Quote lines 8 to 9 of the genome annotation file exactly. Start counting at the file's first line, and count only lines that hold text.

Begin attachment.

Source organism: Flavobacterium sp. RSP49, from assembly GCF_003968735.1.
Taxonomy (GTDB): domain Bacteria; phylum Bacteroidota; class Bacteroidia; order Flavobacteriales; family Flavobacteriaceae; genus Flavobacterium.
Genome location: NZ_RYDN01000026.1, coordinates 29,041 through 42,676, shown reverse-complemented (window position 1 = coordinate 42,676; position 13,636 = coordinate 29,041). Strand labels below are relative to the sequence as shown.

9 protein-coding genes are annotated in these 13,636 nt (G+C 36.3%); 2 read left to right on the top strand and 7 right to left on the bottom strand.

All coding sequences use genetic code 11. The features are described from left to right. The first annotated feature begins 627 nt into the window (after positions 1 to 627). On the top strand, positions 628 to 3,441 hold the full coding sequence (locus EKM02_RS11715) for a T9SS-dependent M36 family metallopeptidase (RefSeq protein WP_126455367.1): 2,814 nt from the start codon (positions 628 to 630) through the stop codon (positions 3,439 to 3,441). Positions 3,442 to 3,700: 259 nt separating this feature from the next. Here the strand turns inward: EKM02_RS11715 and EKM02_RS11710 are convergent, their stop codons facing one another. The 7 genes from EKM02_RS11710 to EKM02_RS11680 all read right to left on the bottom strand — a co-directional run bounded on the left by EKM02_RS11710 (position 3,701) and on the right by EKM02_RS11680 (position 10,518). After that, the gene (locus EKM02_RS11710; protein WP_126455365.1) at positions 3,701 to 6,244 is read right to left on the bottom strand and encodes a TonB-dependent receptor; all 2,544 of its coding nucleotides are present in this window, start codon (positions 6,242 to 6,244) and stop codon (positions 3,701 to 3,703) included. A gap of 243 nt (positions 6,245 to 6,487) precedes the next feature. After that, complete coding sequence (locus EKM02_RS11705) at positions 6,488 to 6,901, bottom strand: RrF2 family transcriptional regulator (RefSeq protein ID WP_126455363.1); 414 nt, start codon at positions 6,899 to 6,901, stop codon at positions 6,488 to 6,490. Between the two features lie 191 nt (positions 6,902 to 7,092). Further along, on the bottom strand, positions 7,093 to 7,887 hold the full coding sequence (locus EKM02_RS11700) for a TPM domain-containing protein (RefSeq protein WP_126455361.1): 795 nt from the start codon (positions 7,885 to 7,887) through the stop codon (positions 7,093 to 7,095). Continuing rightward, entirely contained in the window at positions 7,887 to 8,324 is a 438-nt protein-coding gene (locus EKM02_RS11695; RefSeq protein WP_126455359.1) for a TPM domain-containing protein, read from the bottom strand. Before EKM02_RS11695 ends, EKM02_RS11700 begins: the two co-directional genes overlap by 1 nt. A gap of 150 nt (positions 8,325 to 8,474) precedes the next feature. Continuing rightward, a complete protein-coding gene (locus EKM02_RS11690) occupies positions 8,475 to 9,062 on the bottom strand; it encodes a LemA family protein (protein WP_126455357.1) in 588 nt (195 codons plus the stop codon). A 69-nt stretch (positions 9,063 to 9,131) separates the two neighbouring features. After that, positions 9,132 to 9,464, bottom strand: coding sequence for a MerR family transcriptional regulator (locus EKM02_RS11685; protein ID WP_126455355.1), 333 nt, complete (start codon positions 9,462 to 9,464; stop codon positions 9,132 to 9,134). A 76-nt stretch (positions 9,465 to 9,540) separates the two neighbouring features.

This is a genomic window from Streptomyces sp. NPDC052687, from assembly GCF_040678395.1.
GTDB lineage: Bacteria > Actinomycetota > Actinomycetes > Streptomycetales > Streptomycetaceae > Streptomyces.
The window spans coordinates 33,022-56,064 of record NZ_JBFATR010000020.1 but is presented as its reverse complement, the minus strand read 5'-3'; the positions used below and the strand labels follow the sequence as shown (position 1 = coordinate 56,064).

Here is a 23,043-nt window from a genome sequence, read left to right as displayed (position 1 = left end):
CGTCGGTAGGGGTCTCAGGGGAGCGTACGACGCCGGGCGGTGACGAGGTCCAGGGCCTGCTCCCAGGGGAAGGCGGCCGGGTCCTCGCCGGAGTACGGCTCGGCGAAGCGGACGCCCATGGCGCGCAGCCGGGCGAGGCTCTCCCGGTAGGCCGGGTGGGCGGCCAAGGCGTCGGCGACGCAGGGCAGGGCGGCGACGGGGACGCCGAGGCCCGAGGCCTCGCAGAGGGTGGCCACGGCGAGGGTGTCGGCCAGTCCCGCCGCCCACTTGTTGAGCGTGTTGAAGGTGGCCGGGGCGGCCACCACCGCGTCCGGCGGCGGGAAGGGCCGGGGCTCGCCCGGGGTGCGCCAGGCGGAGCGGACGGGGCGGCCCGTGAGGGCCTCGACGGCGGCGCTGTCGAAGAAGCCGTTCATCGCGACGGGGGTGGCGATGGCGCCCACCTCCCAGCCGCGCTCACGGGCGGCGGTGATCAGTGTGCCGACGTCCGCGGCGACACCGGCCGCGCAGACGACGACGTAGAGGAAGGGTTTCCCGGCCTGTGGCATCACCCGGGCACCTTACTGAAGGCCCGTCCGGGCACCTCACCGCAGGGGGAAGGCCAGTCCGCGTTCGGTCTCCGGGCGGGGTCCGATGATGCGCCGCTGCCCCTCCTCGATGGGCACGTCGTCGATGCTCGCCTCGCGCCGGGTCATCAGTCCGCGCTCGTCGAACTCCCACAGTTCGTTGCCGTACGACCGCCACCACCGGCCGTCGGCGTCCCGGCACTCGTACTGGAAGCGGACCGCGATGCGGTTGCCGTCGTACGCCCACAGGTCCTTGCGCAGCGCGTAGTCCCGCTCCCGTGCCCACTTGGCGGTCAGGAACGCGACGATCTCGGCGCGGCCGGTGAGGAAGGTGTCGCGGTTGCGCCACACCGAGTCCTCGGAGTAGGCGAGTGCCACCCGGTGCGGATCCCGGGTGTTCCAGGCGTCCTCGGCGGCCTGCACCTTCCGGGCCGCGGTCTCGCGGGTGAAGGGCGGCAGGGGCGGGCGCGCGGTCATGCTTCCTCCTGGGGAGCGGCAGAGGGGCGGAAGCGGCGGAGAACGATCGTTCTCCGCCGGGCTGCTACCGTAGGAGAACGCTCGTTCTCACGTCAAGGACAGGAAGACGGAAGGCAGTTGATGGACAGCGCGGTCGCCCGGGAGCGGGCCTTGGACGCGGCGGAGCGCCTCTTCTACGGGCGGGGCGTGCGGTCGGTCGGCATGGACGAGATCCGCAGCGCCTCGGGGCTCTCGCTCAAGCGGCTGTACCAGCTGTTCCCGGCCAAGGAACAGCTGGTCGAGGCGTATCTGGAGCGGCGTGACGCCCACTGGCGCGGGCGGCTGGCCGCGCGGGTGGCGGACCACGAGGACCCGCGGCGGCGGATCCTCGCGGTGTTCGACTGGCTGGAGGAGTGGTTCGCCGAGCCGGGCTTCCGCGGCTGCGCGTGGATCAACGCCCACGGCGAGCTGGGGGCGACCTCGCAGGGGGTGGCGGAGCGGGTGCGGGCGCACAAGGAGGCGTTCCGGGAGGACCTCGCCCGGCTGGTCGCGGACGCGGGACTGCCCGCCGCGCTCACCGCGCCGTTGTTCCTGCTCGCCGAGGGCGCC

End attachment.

The window spans coordinates 33,022-56,064 of record NZ_JBFATR010000020.1 but is presented as its reverse complement, the minus strand read 5'-3'; the positions used below and the strand labels follow the sequence as shown (position 1 = coordinate 56,064).

Here is a 23,043-nt window from a genome sequence, read left to right as displayed (position 1 = left end):